This article was originally published by Radio Free Asia and is reprinted with permission.
Police in southern Vietnam’s Dong Nai province have launched an investigation of a 63-year-old woman living in Lam Dong province in Vietnam’s Central Highlands, accusing her of membership in a U.S.-based opposition organization called a “terrorist group” by authorities in Hanoi.
Tran Thi Hoa, a resident of Lam Dong province’s Da Lat city, is accused of activities aimed at overthrowing Vietnam’s one-party communist state under Article109 of the country’s penal code, the Dong Nai police website reported on Feb. 23, adding that police in Lam Dong have joined them in their investigation.
According to authorities, Tran joined U.S.-based opposition group the Provisional Government of Vietnam in October 2018 and worked to add the names of over 600 residents of Dong Nai’s Long Khanh city to a referendum calling for U.S. citizen Dao Minh Quan to be named president of an interim government replacing the country’s communist leadership.
The Dong Nai police report did not say whether Tran has already been taken into custody or is still being sought for arrest.
At least 27 people have now been jailed in Vietnam for involvement in the Provisional Government group, which was designated a terrorist organization by Vietnam authorities in January 2018 after group members were charged with a plot to attack Tan Son Nhat International Airport with petrol bombs ahead of a major holiday the year before.
The group’s leader, Dang Hoang Thien, was sentenced in December 2017 to 16 years in prison and five years of house arrest, while 14 other members of the group were sentenced to terms ranging from five to 14 years.
The group had earlier attempted to explode a bomb in a parking lot for impounded vehicles at the Bien Hoa police station in Dong Nai province, according to state media reports published at the time of the 2017 trial.
Call for UN action on Dong Tam
Meanwhile, a group of 15 human rights organizations and journalist and student groups, including some based in Vietnam, sent a letter this week to the Geneva-based U.N. Human Rights Council, calling for the assignment of a special rapporteur to investigate a deadly crackdown in January by Vietnamese police during a land dispute at the Dong Tam commune outside Hanoi.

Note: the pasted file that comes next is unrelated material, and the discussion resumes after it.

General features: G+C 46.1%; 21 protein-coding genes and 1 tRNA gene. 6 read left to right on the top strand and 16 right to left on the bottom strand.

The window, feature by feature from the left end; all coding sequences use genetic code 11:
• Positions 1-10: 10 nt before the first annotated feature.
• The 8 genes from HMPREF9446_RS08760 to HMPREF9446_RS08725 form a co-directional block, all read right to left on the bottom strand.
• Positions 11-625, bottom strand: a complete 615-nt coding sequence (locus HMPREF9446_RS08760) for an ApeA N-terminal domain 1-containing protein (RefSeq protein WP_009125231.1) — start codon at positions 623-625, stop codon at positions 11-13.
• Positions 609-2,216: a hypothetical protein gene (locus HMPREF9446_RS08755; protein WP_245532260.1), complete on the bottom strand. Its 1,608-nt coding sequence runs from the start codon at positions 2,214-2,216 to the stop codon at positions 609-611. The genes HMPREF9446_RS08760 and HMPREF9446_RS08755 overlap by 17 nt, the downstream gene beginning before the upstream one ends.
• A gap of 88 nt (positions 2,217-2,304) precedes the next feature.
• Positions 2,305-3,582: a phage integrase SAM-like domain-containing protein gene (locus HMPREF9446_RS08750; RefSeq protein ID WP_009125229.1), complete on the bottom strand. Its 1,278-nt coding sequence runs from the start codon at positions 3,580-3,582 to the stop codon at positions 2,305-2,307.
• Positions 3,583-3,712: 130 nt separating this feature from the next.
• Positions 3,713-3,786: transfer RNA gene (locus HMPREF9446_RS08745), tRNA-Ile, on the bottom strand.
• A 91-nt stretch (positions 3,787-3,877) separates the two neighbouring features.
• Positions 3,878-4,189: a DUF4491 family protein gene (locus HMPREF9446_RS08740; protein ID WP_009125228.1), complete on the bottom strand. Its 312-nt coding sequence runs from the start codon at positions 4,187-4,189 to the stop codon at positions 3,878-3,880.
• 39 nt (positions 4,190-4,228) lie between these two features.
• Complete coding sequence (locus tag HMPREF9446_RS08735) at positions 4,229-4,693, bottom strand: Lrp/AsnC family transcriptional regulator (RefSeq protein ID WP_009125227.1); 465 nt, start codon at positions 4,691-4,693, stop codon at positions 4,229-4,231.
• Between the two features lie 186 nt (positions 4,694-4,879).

The crackdown claimed the life of community leader Le Dinh Kinh, 84, who was shot on Jan. 9 by police who attacked his home in the commune’s Hoanh village in a 4:00 a.m. assault that involved about 3,000 security officers from the police and armed forces.
Independent media organizations should also be allowed free access to interview residents of the commune, and the 27 commune residents still held by authorities after being arbitrarily detained during the raid should be immediately freed, the letter’s signers urged.
“[The] appalling police brutality in Dong Tam and the repression following reveals the escalation of human rights abuse in Vietnam,” the group’s letter said.
“The Vietnamese government continues to show complete disregard for international conventions including the UN Convention Against Torture and the International Covenant on Civil and Political Rights.
Though official reports said that villagers at Dong Tam had assaulted police with grenades and petrol bombs, a report drawn from witness accounts and released seven days later by journalists and activists said that police had attacked first during the deadly clash in which three police officers also died.
Police blocked off pathways and alleys during the attack and beat villagers “indiscriminately, including women and old people,” the report says, calling the assault “possibly the bloodiest land dispute in Vietnam in the last ten years.”
The Dong Tam tragedy was the latest flare-up of a long-running dispute over a military airport construction site about 25 miles south of Vietnam’s capital Hanoi.